The purpose of this paper is to begin the discussion about re-positioning change management in information technology projects and to propose a framework for improving the quality of decision making in change initiatives that may contribute to that re-positioning.
The paper analyzed all change management job advertisements in Australia in both the public and private sectors for May 2015, to identify which change management-related skills were being sought. The purpose was to try to identify any patterns that would confirm or negate the original observations, and to help develop a research question for a subsequent, substantive study.
Change management may be perceived as predominantly comprising communications, stakeholder management and training. The quality of leadership decision making in change initiatives may also be contributing to the consistently high failure rates.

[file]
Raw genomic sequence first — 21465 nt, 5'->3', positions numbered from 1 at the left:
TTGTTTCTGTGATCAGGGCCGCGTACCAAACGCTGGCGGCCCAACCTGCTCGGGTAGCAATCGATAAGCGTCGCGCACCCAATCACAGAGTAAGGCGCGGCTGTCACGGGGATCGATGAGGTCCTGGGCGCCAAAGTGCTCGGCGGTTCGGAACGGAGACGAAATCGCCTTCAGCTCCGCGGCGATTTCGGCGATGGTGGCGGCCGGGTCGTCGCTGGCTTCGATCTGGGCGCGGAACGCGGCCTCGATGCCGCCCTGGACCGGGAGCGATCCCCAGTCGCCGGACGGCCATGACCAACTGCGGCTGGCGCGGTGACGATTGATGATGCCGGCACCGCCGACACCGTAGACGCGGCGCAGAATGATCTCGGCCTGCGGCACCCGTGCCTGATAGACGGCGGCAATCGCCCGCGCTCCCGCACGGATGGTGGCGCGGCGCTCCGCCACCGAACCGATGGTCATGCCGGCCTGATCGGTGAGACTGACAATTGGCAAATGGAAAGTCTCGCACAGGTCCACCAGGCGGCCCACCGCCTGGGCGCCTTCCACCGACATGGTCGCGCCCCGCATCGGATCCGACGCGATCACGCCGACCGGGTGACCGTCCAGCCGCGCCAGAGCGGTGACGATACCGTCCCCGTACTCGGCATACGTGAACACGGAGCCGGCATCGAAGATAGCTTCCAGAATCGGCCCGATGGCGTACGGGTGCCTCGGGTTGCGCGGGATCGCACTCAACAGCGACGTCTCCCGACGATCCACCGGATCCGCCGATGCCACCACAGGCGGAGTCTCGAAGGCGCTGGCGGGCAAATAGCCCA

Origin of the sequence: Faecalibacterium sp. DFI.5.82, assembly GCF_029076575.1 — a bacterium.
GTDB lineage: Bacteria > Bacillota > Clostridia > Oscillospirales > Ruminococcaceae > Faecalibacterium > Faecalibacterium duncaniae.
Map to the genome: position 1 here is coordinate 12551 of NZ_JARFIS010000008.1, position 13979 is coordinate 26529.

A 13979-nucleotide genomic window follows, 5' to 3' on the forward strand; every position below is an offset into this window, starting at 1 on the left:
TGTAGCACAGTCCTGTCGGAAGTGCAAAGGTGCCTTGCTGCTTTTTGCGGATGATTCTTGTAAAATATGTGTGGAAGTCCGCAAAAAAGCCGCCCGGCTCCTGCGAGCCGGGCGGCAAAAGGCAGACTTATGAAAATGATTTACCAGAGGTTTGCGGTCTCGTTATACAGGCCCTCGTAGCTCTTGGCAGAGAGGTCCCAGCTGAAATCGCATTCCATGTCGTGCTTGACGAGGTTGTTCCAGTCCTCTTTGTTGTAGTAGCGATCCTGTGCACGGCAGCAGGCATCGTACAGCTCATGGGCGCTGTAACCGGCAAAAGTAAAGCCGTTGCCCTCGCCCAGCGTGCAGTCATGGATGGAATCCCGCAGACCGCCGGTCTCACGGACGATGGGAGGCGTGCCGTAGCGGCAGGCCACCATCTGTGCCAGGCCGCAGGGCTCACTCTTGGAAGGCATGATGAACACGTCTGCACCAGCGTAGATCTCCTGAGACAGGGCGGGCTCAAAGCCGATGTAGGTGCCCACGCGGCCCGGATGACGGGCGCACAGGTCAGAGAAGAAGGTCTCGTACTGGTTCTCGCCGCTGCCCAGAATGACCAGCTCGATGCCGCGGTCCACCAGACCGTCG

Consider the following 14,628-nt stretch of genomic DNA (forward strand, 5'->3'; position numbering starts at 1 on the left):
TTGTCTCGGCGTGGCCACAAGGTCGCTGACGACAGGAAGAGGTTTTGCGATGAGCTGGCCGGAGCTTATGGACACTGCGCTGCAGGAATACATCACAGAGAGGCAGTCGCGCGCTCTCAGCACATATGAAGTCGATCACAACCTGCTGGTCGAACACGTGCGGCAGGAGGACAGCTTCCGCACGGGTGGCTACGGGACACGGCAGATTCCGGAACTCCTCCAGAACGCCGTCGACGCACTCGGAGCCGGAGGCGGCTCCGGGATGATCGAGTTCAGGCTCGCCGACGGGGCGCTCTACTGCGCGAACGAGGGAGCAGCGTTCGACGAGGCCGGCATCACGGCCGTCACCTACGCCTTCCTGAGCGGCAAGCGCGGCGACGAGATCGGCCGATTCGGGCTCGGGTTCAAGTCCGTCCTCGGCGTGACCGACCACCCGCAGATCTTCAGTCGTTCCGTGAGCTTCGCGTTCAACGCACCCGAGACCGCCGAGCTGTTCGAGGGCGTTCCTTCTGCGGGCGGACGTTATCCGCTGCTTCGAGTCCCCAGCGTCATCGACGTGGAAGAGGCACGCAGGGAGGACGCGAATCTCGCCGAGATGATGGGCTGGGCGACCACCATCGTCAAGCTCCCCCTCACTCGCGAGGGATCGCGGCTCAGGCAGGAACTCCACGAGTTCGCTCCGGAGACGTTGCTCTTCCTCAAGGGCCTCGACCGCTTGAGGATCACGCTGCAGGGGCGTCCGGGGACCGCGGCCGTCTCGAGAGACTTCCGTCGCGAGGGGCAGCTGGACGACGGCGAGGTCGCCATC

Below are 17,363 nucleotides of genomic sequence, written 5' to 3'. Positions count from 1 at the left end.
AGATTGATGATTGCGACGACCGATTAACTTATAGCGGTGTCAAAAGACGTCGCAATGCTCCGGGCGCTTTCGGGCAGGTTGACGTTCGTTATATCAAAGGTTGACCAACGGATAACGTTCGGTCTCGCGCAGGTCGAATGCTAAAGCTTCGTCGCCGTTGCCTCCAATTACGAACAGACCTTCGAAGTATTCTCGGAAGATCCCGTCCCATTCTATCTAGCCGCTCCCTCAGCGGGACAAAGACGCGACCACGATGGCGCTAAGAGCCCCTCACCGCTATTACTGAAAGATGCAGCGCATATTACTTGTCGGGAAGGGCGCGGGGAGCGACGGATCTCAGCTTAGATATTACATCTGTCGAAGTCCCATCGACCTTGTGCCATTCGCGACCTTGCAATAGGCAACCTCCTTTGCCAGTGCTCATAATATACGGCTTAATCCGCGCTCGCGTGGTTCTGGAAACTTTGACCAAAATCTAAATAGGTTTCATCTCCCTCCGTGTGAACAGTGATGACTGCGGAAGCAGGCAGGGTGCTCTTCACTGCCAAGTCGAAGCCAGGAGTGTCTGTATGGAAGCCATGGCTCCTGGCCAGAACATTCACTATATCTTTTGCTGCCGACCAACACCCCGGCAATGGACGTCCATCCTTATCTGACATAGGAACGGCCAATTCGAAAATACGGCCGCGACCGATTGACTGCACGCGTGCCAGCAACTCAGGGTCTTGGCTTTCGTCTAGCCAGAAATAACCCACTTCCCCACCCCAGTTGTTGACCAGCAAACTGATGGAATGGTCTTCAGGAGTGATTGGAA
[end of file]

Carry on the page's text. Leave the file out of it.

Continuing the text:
The analysis of job advertisements was a sample only, and requires more quantitative research.
The required alignment of leadership, ethics and change can only be achieved by first improving the quality of leadership decision making, which demands a values-based approach.
The paper highlights a restriction to the scope of practice of change management, and how that contributes to continuing high failure rates. The value is that it provides deeper insight into the commonly accepted “leadership alignment” issue, as well as demonstrating that this is probably the least practiced aspect of change management. The paper also challenges to build strong ethical foundations for the practice.
Brown, D.R., Rose, D. and Gordon, R. (2016), "De-commoditizing change management: A call for the re-positioning of change management on IT projects", Journal of Organizational Change Management, Vol. 29 No. 5, pp. 793-803. https://doi.org/10.1108/JOCM-07-2015-0116Download as .RIS
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